#2 sounds like Fluxx and the like. There’s a general rule (draw 1, play 1), and as cards enter play they add or modify the rules.

      Maybe some space for a more interesting game there. Is that what Master of Rules does?

      • Royce Banuelos on November 12, 2014

        Seth: Those are light games and Fluxx just has the rules printed on the cards themselves. The idea would be that one person is reading the rules to the group like a story. So you wouldn’t explain every aspect of the game and not every part of the game would be active at that point. The idea came from wanting to use Monopoly as a way to introduce different game mechanics. So theoretically in Monopoly: Journey you would start by rolling and moving doing auctions as they come, once someone crossed GO you would pick the rule book back up and continue reading the story. You could introduce Mayor Points (VP’s) as now you can roll the dice and move like normal or add an influence token to the number rolled. When any player passes GO then those would score VP’s.

        Basically you ‘re telling a story and adding elements to the game. Big problems for mainstream games are that no one wants to read the rules and teach the game and hobby games are “complicated”. Here you can buy the game, grab a group of people who have never played and just start reading the story starting with simple familiar game mechanics and then build upon those. There’s a number of ways to go about it but the basic idea is that the game starts very simple and then builds until it’s a different game. You buy it and can play it instantly.

    • Eric Redekop on November 13, 2014

      Royce: I used the “rules within the game” concept for a word game design where each card in the deck describes how to play a different word game. Players draw cards on their turns, then read and follow the instructions on the cards they draw; there are no other rules (unless added to the game by the players themselves). Most cards function independently (could be stand-alone games); some are related to the play of other cards, however.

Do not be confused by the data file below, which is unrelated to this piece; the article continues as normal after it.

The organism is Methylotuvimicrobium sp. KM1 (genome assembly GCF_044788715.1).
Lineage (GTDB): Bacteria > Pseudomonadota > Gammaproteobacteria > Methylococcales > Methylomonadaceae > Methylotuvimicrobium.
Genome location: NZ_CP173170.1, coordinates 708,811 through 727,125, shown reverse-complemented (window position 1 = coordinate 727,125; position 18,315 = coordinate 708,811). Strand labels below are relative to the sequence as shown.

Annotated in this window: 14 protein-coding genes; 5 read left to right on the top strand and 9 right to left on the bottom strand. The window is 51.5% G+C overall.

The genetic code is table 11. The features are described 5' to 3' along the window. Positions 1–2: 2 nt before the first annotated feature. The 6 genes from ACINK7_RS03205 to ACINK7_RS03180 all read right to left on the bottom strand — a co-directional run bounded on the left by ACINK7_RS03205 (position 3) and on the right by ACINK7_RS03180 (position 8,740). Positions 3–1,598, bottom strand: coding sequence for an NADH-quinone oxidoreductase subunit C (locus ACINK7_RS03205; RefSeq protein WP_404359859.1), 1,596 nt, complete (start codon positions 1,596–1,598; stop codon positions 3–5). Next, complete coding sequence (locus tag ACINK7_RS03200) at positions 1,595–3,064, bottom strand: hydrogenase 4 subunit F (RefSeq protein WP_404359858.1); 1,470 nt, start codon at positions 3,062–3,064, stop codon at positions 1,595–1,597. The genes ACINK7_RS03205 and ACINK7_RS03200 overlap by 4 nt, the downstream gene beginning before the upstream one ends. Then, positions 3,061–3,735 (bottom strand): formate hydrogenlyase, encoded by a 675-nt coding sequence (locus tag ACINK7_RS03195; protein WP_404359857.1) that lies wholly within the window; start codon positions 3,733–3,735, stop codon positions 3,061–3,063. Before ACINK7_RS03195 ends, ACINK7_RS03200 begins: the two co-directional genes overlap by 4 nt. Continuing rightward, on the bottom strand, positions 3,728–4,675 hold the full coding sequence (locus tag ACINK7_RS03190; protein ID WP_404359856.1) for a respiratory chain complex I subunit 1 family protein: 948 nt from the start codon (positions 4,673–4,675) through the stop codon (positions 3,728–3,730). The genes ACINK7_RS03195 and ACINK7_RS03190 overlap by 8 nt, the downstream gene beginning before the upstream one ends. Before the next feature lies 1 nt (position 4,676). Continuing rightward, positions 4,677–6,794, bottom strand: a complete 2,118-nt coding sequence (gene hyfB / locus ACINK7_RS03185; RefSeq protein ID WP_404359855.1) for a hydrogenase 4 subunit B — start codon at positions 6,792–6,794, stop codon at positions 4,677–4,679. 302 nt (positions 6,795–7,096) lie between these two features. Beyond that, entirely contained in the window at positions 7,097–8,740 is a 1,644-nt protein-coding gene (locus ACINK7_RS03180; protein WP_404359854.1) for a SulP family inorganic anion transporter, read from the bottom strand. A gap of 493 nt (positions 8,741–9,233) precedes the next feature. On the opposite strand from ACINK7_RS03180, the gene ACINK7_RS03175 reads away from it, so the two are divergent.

• Royce Banuelos on November 13, 2014

        Eric: Sounds like a cool game! Really enjoy the knowledge on this blog and it’s readers. When you get a group of creatives together there are always a ton of great ideas and overlapping concepts. 🙂

  9. Stentor on November 12, 2014

    I used something like #2 in my game “Warm Kitties” — each turn you pick up a worker that you used last turn, and place it on a different space. https://playglittercats.blogspot.com/p/warm-kitties.html

    A variation on #3 that I’ve had in my head as a mechanic, but never developed into a finished game, is one in which each player gets a hand of 4 cards. From those, you pick one to keep, one to give to the player on your left, one for the player to your right, and one to discard. My inclination has been to use it for character creation in an RPG, but I think a clever person could incorporate it into a strategy board/card game too.

    My idea to throw out is possibly another spin on #9 in the OP. It’s a game called “Scorched Earth,” in which players are Russian leaders who have to destroy enough of their own infrastructure to starve out Napoleon’s advancing armies. I wrote up a little more about it here: https://playglittercats.blogspot.com/2014/07/building-vs-upgrading-and-game-called.html

  10. Jeff Cornelius on November 12, 2014

    Also, my add an idea:
    An open source board game, designed by the community and anyone who desires to contribute to it. Similar to how Linux and Wikipedia are done. It would have a core group of designers who would act as “gateways” but everything that is submitted is evaluated by the user community and if it gets enough backing it is incorporated into the game. The game is ever changing. It would have to exist as PnP for the most part or possibly print on demand.
    You could “publish” for retail certain major versions of the game as you went along.

    • Joe Larson on November 12, 2014

      Googling “Open Source Game” it seems like someone else has had this idea, too.

      • Joe Larson on November 12, 2014

        “Open Source Board Game”. Wish I could edit that.

        Seems to me there was a game a while ago where you got a bag of components together, different colored stones if memory serves, and you play different games with different rules with the same components. But no matter what search terms I use I can’t seem to find the game these days. I’ve been looking for it because as a 3D printer owner I’d like to make 3D printed components for it.

    • Michael Coppa on April 2, 2019

      I had an idea somewhat similar to this, but for a digital TCG. The game would have a Card Builder that allows you to make new cards and automatically balances them. Then, you can submit these cards to daily polls and the most popular cards get added to the game. Ideally, it would go one step further, and players could vote to nerf or buff cards as the game progresses.